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How does Trump's trial end? It may hinge on how jurors feel about sex and privacy

Former President Donald Trump speaks to the media after the day's proceedings in his criminal trial at Manhattan Criminal Court on Thursday in New York City.
Steven Hirsch/Pool
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Former President Donald Trump speaks to the media after the day's proceedings in his criminal trial at Manhattan Criminal Court on Thursday in New York City.
  • The prosecution's redirect examination of Michael Cohen
  • Closing statements expected this week
  • The verdict could come before Friday


The hush money trial against former President Donald Trump is nearing the end, but there are still a few twists and turns to come.

The prosecution's star witness, former Trump fixer Michael Cohen, testified for three days last week and is back on the stand on Monday.

The team at NPR's Trump's Trials podcast breaks down why prosecutors have a timeline problem, what Cohen's testimony so far has shown, and why it may all come down to a question of sex and privacy in the end.

Michael Cohen leaves his apartment building on his way to Manhattan Criminal Court on Thursday.
Spencer Platt / Getty Images
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Michael Cohen leaves his apartment building on his way to Manhattan Criminal Court on Thursday.

What prosecutors have (and haven't) shown so far

Cohen testified about how the alleged scheme to pay off adult film actress Stormy Daniels and cover their tracks by falsifying business records came to be. Cohen also placed Trump directly at the center of this scheme, testifying that Trump was aware and involved in the plot to hide the payment and the cover-up.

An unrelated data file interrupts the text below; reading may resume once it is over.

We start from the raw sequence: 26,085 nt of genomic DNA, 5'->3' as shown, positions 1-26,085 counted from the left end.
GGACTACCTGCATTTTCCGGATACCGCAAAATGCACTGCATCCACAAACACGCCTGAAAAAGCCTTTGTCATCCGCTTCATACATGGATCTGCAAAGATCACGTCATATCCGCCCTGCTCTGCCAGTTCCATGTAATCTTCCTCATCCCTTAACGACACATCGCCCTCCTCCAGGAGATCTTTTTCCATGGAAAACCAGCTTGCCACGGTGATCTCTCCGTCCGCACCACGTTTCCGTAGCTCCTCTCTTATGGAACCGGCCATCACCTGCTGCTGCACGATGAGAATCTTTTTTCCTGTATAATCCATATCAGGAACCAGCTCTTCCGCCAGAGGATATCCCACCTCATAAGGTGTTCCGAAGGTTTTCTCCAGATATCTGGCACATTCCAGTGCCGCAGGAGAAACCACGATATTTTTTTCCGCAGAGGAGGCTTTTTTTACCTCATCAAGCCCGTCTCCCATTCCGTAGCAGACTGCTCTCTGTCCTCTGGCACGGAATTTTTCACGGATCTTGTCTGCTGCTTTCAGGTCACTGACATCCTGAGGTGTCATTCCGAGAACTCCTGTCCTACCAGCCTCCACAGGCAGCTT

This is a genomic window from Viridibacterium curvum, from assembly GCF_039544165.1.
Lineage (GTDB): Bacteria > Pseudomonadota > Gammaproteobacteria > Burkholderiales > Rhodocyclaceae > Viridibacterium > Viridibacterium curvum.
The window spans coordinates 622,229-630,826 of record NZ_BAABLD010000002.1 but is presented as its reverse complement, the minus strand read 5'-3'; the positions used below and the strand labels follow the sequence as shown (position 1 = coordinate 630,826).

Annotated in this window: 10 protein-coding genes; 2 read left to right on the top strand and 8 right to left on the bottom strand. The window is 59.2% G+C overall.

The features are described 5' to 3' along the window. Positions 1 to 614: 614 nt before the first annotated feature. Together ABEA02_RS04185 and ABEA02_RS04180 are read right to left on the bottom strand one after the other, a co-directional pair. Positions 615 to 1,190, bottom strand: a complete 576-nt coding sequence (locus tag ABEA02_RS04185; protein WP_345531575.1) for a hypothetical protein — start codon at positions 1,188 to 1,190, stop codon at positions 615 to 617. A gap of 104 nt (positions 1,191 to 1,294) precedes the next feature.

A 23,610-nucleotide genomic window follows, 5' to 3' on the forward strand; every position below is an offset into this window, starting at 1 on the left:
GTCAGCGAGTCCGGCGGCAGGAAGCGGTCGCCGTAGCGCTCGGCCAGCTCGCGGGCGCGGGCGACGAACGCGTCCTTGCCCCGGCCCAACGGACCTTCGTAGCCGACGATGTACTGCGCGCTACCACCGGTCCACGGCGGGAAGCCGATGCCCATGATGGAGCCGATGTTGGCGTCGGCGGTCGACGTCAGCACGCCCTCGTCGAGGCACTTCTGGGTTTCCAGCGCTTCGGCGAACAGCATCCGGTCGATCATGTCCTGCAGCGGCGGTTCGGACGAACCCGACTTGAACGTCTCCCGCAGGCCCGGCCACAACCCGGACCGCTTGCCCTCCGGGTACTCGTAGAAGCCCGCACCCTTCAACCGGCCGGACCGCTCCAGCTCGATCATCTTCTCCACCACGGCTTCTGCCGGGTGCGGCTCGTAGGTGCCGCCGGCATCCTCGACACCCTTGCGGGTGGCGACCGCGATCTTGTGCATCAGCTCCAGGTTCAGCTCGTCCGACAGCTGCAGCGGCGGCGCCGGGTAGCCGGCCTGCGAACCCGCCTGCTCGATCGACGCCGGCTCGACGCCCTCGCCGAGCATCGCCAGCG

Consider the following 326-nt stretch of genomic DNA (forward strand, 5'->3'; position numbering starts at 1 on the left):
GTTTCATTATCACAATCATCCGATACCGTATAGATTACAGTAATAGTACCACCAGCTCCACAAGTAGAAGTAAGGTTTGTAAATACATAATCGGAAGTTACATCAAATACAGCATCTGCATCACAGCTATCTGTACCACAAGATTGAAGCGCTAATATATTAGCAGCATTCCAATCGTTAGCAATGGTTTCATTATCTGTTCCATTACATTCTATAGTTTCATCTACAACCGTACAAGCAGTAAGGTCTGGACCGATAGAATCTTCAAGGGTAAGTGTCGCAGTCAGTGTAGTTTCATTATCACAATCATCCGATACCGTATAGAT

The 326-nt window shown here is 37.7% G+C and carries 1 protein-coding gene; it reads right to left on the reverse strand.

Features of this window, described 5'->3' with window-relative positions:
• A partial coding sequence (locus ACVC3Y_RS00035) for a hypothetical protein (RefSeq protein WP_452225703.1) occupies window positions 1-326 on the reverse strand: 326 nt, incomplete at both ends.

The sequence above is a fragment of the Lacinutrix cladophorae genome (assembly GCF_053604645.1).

But Boston University law professor Jed Shugerman says it might not be enough.

Prosecutors have to show intent to defraud when it comes to the business records. But if prosecutors are alleging that Trump was trying to defraud the voters, they could run into a timeline problem, Shugerman argues, because none of these allegedly false entries were made until 2017. That's well after the 2016 election.

"You can't defraud voters with documents when those voters are voting in November 2016 if those documents don't exist yet," Shugerman said, adding that he feels the target of the alleged fraud hasn't been made clear by the prosecution.

"Under the statute, intent to defraud needs a target. They've never applied it to the general public or anything as broad as the electorate."

That's essentially what Trump's defense argued – that because the alleged record falsification happened in 2017, the evidence of alleged intent is not relevant.

But in February, Judge Juan Merchan disagreed in a response to a series of motions by the defense. He said the prosecution had sufficient evidence to bring the charges, arguing, "The term 'intent to defraud' carries a broad meaning and is not limited to the causing of financial harm or the deprivation of money or property."

The question now will be how the argument lands with the jury.

Still missing from the prosecution's case

Some of the key testimony from Cohen was about Trump wanting "to make this go away," and it seems this is being interpreted as Trump's intent related to the campaign. But Shugerman thinks the prosecutors need more than that.

"They have to prove a crime that was being covered up by these documents," he said. "And under federal election law, to make this a crime, they have to prove that Trump knowingly and willfully violated the Federal Election Campaign Act. And I don't think anything that Cohen said showed that level of knowledge or willfulness."

Why it may all come down to sex and privacy

This entire case is based around an alleged sexual encounter between Trump and Daniels.

"I'm interested in what these jurors think about sex and privacy," Shugerman said.

Referencing Daniels' salacious testimony, Shugerman said that "there is a possibility that some jurors thought it was just way too much and [her] testimony may have backfired with them."

And if that's the case, he said, it will be good for Trump's defense.

"If [jurors] think politicians have a right, like any other American, to engage in nondisclosure agreements to protect their privacy, some of them may be wondering what was the crime here," he said.

3 things to watch out for

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[Copyright 2024 NPR]
Scott Detrow is a White House correspondent for NPR and co-hosts the NPR Politics Podcast.